While usually hundreds of energy experts, C-level executives, diplomats, members of royal families, and more descend upon Houston for the the annual CERAWeek by IHS Markit conference, this year will be a little different. Canceled last year due to COVID-19, CERAWeek is returning — completely virtually.

The Agora track is back and focused on innovation within the energy sector. The Agora track's events — thought-provoking panels, intimate pods, and corporate-hosted "houses" — can be accessed through a virtual atrium.

Undoubtedly, many of the panels will have Houston representatives considering Houston's dominance in the industry, but here are five innovation-focused events you can't miss during CERAWeek that feature Houstonians.

Monday — New Horizons for Energy & Climate Research

The COVID-19 pandemic has made vivid and real the risks of an uncontrolled virus. Risks posed by climate change are also becoming more palpable every day. At the forefront of understanding these risks, universities are developing solutions by connecting science, engineering, business, and public policy disciplines. Along with industry and governments, universities are critical to developing affordable and sustainable solutions to meet the world's energy needs and achieve net-zero emission goals. Can the dual challenge of more energy and lower emissions be met? What is some of the most promising energy and climate research at universities? Beyond research, what are the roles and responsibilities of universities in the energy transition?

Featuring: Kenneth B. Medlock, III, James A. Baker, III, and Susan G. Baker Fellow In Energy And Resource Economics, Baker Institute and Senior Director, Center For Energy Studies at Rice University

Catch the panel at 1 pm on Monday, March 1. Learn more.

Tuesday — Conversations in Cleantech: Powering the energy transition

With renewables investment outperforming oil and gas investment for the first time ever in the middle of a pandemic, 2020 was a tipping point in the Energy Transition. Low oil prices intensified energy majors' attention on diversification and expansion into mature and emerging clean technologies such as battery storage, low-carbon hydrogen, and carbon removal technologies. Yet, the magnitude of the Energy Transition challenge requires an acceleration of strategic decisions on the technologies needed to make it happen, policy frameworks to promote public-private partnerships, and innovative investment schemes.

Three Cleantech leaders share their challenges, successes, and lessons learned at the forefront of the Energy Transition. What is their vision and strategy to accelerate lowering emissions and confronting climate change? Can companies develop clear strategies for cleantech investments that balance sustainability goals and corporate returns? What is the value of increasing leadership diversity for energy corporations? Can the Energy Transition be truly transformational without an inclusive workforce and a diverse leadership?

Featuring: Emily Reichert, CEO of Greentown Labs, which is opening a location in Houston this year.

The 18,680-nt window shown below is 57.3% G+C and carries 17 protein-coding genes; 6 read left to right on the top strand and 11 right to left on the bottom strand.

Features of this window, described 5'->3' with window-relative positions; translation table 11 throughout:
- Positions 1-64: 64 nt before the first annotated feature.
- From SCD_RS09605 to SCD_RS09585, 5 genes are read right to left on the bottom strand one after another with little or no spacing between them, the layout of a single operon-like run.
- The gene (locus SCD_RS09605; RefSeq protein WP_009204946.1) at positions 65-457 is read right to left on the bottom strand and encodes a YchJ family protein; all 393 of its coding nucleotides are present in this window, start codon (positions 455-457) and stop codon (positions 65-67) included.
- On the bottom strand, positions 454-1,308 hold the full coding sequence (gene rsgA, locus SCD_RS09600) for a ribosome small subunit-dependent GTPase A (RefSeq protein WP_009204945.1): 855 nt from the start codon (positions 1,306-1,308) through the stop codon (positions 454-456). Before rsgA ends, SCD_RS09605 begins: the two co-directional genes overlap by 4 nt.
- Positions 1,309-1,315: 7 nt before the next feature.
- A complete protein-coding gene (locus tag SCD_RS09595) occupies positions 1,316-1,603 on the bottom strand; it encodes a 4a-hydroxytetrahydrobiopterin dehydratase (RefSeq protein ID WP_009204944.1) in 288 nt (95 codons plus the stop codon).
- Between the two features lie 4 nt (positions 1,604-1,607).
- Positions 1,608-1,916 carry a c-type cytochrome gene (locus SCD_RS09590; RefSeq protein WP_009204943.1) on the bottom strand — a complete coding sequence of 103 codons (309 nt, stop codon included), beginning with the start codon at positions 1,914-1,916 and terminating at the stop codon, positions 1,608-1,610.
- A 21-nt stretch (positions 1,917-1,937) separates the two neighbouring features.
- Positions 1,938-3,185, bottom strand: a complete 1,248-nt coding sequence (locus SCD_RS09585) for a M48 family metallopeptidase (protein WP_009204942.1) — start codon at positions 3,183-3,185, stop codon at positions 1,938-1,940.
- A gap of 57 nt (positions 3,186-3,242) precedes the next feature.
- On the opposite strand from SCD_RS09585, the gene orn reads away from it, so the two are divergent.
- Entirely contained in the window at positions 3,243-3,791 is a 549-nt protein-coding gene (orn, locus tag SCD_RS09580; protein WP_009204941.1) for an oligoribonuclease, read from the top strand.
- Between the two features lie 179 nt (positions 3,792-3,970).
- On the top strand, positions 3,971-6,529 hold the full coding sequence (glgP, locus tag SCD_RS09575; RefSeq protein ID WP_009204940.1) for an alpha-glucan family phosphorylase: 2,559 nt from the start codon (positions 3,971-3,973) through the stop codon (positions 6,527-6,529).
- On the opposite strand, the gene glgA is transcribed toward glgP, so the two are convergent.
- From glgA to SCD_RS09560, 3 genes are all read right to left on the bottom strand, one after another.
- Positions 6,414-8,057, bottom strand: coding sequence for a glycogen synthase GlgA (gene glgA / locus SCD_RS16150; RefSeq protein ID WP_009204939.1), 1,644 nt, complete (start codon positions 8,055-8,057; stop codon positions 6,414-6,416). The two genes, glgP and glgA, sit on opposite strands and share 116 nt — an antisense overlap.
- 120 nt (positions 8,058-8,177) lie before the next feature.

The event takes place at 11:30 am on Tuesday, March 2. Learn more.

Wednesday — Rice Alliance Venture Day at CERAWeek

The Rice Alliance for Technology and Entrepreneurship pitch event will showcase 20 technology companies with new solutions for the energy industry. Each presentation will be followed by questions from a panel of industry experts.

Presenting Companies: Acoustic Wells, ALLY ENERGY, Bluefield Technologies, Cemvita Factory, Connectus Global, Damorphe, Ovopod Ltd., DrillDocs, GreenFire Energy, inerG, Locus Bio-Energy Solutions, Nesh, Pythias Analytics, REVOLUTION Turbine Technologies, Revterra, ROCSOLE, Senslytics, Subsea Micropiles, Syzygy Plasmonics, Transitional Energy, and Universal Subsea.

The event takes place at 9 am on Wednesday, March 3. Learn more.

Thursday — How Will the Energy Innovation Ecosystem Evolve?

Although the cleantech innovation ecosystem—research institutions, entrepreneurs, financiers, and support institutions—is diverse and productive, converting cleantech discoveries and research breakthroughs into commercially viable, transformative energy systems has proven difficult. With incumbent energy systems economically efficient and deeply entrenched, cleantech innovation faces a fundamental dilemma—the scale economies necessary to compete require a large customer base that does not yet exist. How is our clean energy innovation ecosystem equipped to be transformative? What needs to be strengthened? Is it profitable to focus on individual elements, or should we consider the system holistically, and reframe our expectations?

Featuring: Barbara Burger, vice president of innovation at Chevron and president at Chevron Technology Ventures

The event takes place at 7:30 am on Thursday, March 4. Learn more.

Friday — Cities: Managing crises & the future of energy

Houston is the capital of global energy and for the past four decades the home of CERAWeek. Mayor Sylvester Turner will share lessons from the city's experience with the pandemic, discuss leadership strategies during times of crisis, and explore Houston's evolving role in the new map of energy.

The event takes place at 8 am on Friday, March 5. Learn more.